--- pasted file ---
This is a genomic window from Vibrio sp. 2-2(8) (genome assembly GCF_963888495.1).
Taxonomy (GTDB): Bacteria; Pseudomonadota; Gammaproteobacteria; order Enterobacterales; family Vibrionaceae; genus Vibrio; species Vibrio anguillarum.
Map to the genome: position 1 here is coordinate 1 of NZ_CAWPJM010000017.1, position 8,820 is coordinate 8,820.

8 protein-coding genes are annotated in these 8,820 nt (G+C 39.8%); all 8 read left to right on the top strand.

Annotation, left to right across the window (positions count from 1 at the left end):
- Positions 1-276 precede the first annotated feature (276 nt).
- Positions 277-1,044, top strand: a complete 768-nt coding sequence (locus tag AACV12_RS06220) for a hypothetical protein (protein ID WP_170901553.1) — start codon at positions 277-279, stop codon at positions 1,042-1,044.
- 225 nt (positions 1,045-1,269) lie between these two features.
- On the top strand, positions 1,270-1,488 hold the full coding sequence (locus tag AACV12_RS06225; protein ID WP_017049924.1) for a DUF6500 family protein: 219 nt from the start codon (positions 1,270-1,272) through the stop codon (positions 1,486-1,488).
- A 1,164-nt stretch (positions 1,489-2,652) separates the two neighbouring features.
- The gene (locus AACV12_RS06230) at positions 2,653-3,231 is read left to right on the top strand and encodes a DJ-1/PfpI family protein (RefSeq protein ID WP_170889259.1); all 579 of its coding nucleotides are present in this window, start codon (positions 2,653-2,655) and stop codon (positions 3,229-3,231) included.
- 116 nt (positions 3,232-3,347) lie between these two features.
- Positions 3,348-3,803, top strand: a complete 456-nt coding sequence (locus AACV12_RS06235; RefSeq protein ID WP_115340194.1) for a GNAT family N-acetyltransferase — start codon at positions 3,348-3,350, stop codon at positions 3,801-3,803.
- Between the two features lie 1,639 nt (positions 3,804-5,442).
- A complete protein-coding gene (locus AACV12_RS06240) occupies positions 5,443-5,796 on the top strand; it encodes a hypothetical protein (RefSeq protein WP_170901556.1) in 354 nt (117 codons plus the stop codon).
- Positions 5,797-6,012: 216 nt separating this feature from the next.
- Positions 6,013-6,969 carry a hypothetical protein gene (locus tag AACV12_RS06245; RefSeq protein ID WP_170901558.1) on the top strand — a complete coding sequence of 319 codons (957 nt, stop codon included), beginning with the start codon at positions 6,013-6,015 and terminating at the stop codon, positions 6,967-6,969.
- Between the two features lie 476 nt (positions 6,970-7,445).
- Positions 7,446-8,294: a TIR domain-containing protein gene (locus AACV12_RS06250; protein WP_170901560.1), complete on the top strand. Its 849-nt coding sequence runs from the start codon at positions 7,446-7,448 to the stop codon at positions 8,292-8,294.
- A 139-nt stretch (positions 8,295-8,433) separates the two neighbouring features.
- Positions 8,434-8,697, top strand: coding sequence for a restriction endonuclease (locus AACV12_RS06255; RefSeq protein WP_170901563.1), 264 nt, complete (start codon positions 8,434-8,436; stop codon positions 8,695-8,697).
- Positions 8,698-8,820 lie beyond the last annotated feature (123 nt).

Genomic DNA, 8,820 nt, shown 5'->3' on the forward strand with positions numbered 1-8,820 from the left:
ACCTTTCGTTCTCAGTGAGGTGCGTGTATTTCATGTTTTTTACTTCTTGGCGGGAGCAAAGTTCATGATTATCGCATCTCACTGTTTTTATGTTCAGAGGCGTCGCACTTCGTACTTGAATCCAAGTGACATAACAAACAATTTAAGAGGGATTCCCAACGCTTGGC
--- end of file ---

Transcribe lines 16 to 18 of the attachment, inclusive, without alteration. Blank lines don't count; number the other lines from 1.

- Positions 5,797-6,012: 216 nt separating this feature from the next.
- Positions 6,013-6,969 carry a hypothetical protein gene (locus tag AACV12_RS06245; RefSeq protein ID WP_170901558.1) on the top strand — a complete coding sequence of 319 codons (957 nt, stop codon included), beginning with the start codon at positions 6,013-6,015 and terminating at the stop codon, positions 6,967-6,969.
- Between the two features lie 476 nt (positions 6,970-7,445).